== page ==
Showboat Casino Closing in NJ Prompts Changes in Statutes
The Showboat in Atlantic City is scheduled to close despite turning a profit, causing a NJ lawmaker to propose bills restricting the freedom of casino owners.
Angered that some 2,100 casino and hotel employees will likely land in the unemployment line when the [geolink href=”https://www.usafriendlypokersites.com/showboat-casino-new-jersey-set-close/”]Showboat Casino closes[/geolink] as scheduled on Aug. 31, Assemblyman Chris Brown plans to introduce legislation that would tighten regulations concerning the state’s gaming industry.
Brown’s measures would put a limit of two on casino ownership by any one corporation in the state, prohibit casinos from being sold under the stipulation that a new casino not be opened in its place, and force casinos that close to refund any economic advantages received, the Press of Atlantic City reported. Brown called the closing of the Showboat “unacceptable” and deemed his proposals necessary to make sure that the state’s gaming industry is protected in the future.
The Showboat is owned by Caesars, operators of three other casinos in Atlantic City. All other casinos in the state are owned by companies who run only one, with the exception of the two controlled by Trump Entertainment.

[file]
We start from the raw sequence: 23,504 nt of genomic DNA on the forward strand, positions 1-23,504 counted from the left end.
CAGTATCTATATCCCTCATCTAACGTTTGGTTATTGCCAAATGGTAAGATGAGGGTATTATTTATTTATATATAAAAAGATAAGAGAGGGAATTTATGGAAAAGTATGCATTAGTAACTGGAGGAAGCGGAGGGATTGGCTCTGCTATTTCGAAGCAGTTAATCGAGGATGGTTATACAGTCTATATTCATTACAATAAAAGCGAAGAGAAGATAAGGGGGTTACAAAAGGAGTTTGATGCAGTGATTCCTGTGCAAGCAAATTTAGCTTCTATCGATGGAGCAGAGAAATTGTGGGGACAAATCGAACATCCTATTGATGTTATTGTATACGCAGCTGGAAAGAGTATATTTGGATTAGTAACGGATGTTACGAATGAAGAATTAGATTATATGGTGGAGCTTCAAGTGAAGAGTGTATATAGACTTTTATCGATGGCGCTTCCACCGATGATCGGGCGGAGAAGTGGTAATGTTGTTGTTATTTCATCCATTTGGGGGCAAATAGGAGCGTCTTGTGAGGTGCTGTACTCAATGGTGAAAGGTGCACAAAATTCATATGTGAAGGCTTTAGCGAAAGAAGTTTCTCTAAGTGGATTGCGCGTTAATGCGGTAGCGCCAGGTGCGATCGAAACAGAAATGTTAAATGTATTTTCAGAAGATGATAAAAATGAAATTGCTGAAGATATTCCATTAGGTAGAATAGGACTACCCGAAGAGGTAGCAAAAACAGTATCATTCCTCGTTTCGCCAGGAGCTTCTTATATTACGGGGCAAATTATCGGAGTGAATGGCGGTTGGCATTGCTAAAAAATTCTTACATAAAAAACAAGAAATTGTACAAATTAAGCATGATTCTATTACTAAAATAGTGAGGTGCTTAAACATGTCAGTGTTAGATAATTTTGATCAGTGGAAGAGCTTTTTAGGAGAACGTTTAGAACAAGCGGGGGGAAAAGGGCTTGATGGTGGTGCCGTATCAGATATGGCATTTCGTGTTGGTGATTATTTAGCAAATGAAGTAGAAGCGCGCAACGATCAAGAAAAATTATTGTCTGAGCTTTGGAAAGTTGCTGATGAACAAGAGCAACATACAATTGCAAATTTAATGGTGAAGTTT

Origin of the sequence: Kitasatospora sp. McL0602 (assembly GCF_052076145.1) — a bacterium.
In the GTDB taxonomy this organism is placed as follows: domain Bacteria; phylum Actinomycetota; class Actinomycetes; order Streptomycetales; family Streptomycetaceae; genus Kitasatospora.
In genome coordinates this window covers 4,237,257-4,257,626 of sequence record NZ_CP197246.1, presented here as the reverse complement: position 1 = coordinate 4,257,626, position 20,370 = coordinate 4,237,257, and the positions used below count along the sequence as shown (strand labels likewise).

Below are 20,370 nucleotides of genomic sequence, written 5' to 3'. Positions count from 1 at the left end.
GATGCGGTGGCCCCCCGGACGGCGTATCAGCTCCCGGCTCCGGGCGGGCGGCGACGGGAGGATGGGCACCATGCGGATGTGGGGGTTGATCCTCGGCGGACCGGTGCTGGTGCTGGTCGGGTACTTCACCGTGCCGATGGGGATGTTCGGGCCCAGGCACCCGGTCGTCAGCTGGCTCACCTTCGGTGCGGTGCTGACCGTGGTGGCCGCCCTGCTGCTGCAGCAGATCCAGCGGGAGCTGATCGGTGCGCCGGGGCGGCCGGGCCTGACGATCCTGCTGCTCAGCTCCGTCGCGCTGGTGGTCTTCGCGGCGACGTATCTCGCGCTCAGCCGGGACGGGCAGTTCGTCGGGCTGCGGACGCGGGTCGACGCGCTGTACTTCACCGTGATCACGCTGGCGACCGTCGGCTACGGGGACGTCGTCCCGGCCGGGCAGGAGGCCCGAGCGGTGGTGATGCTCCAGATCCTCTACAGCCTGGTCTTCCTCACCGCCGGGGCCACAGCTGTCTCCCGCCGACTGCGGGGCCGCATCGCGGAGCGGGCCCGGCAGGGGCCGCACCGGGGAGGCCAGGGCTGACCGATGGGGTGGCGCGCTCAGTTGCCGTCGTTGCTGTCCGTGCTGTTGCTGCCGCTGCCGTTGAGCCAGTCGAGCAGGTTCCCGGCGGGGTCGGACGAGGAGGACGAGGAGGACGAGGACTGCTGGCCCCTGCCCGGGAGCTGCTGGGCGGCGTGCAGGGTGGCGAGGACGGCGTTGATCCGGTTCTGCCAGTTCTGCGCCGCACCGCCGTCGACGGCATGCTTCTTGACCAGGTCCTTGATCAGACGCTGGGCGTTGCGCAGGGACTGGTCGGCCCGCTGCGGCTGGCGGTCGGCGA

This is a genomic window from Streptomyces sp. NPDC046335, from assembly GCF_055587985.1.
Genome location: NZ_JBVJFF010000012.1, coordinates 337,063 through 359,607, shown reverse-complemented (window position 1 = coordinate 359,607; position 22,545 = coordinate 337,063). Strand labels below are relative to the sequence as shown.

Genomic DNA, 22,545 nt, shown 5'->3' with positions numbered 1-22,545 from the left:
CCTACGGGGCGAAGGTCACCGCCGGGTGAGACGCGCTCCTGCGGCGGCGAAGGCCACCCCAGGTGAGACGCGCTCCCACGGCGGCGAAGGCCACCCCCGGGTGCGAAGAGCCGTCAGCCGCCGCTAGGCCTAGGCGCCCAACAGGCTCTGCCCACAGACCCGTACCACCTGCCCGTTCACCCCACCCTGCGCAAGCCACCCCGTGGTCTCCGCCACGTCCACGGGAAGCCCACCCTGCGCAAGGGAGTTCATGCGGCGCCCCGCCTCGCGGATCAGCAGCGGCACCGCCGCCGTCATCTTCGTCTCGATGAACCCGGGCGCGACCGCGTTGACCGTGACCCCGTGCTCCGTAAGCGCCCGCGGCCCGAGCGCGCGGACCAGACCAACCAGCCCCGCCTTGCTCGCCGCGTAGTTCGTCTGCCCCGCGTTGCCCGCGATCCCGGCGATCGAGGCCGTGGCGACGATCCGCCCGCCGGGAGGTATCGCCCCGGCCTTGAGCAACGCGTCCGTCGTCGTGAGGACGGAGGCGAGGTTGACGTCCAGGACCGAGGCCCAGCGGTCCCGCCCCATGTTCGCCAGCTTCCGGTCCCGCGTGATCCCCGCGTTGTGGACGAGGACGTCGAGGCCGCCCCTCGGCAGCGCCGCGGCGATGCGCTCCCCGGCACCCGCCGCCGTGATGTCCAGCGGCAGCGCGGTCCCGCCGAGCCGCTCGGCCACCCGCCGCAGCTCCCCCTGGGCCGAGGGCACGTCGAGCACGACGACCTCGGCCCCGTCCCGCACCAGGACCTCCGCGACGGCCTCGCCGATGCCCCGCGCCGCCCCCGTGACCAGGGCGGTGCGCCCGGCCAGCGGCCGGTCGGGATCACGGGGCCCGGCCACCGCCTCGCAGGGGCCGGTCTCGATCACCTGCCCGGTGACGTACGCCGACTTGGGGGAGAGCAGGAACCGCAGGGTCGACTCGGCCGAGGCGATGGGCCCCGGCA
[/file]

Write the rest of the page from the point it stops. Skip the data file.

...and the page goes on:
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Caesars recently sold both the old Claridge and Atlantic Club casinos under agreements that the new owners do not reopen as casinos. There apparently will be no such restriction on the Showboat, with Caesars spokesman Gary Thompson indicating that a number of parties have expressed interest in the property with leanings toward continuing casino operations.
Brown intends to introduce his new legislative proposals to the General Assembly once lawmakers reconvene. He also addressed the issue of casino expansion in New Jersey that would include areas outside of Atlantic City, stating his opposition to that plan until casinos on the boardwalk improve their declining revenue totals.
The Atlantic Club closed in January, reducing the state’s operating casinos to 11 and putting some 1,600 employees on the street. The scheduled closing of the Showboat will bring that number down to 10 and create further financial hardships for another 2,100 workers. Caesars has indicated that it will attempt to find positions for some of those employees at its other state gaming establishments – Harrah’s, Bally’s, and Caesars Atlantic City.
Neighboring Pennsylvania has 12 land-based casinos and New York is preparing to open four new casinos in the near future. That competition from nearby states has caused Atlantic City casinos to suffer declining revenue for seven years running.